The Omaha Women’s Job Corp. Center

Profiles By: Samantha Miller


Women Fighting in the War on Poverty

During the 1960s, the American government began a project to combat poverty, increase job opportunities, and bolster the economy. In Omaha, this national movement concretized, at least in one way, in the development the Omaha Women’s Job Corp. Center, which provided women with vocational and career training.

Part One Combating Poverty

Under President Lyndon B. Johnson, the government began the War on Poverty in 1964. During the following years, the federal government “created a new institutional base for antipoverty and civil rights action and, in the process, highlighted growing racial and ideological tensions in American politics and society” (Germany 1). The ambitious project was to help impede the crippling effects of poverty on American citizens. The Economic Opportunity Act of 1964 provided the basis for the Job Corps program, as well as “the college Work-Study program, Neighborhood Development Centers, small business loan programs, rural programs, migrant worker programs, remedial education projects, local health care centers, and others” (Germany 1). These programs all worked toward developing under-resourced areas within U.S. cities nationwide.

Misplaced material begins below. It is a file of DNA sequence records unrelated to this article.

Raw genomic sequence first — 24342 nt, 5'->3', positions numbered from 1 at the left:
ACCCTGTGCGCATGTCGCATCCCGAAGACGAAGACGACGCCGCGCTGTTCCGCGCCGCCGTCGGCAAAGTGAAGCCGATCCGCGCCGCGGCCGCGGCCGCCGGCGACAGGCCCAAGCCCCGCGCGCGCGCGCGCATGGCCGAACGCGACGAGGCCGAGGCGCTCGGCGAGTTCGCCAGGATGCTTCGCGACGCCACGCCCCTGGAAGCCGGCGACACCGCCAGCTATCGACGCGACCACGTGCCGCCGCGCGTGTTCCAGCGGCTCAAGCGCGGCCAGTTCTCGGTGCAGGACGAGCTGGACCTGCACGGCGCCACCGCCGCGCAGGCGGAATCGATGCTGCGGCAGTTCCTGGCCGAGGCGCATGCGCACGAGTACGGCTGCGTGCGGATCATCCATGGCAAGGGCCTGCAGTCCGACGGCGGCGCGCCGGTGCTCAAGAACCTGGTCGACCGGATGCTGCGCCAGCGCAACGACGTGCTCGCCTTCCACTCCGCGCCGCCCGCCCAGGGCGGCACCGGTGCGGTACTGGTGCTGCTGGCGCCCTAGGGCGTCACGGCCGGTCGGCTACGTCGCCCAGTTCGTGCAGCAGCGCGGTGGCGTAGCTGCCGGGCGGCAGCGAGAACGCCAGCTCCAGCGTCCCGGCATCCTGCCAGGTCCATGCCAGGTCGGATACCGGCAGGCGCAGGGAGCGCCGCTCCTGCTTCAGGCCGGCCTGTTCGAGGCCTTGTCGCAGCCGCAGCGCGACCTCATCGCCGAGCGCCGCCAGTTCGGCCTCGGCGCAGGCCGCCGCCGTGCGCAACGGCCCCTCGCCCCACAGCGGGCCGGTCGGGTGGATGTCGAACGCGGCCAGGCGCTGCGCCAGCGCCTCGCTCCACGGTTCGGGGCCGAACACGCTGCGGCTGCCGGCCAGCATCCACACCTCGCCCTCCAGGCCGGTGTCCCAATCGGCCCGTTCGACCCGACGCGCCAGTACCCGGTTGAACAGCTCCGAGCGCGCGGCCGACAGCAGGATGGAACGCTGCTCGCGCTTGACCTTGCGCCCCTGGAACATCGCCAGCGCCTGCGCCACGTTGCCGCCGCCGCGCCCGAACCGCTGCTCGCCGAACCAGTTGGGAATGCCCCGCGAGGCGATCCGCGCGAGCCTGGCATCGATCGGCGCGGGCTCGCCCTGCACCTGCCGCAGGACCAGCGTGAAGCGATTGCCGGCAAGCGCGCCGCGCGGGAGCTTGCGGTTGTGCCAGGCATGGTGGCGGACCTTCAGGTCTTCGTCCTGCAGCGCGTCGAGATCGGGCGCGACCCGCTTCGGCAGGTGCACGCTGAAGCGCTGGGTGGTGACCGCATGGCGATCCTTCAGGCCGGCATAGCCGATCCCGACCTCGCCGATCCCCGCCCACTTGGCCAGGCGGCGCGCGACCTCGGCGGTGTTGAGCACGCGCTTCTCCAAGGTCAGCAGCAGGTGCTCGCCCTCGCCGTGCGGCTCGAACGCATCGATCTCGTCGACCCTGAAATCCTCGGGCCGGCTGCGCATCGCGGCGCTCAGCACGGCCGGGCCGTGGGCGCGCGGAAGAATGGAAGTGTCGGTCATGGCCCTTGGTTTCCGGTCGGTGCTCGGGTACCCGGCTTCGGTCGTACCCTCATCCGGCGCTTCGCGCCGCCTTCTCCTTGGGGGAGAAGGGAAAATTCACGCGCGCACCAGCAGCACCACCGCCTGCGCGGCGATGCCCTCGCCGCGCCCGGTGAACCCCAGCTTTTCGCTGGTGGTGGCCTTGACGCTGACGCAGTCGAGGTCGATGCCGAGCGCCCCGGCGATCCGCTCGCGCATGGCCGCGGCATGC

Part Two Omaha Women's Job Corp. Center

In Omaha, Nebraska, the massive government project led to the development of the Omaha Women’s Job Corp. Center. The Center was a vocational school, meant to give opportunities to young women, ages 16–21. Many women also went to the center to receive GEDs. Most recruits had already finished high school, however, and the purpose of the Center was to bring these women out of their home environments and take them to a place where they could concentrate on skills for improvement and employment. Courses ranged from Interior Design to Cosmetology to even key punching data cards since it was the early era of computers (Mudd).

This Job Corp. opened on June 7, 1965 with 365 women in the Regis Hotel in downtown Omaha and soon expanded to over 900 women at the Paxton Hotel. Women moved into the buildings and were

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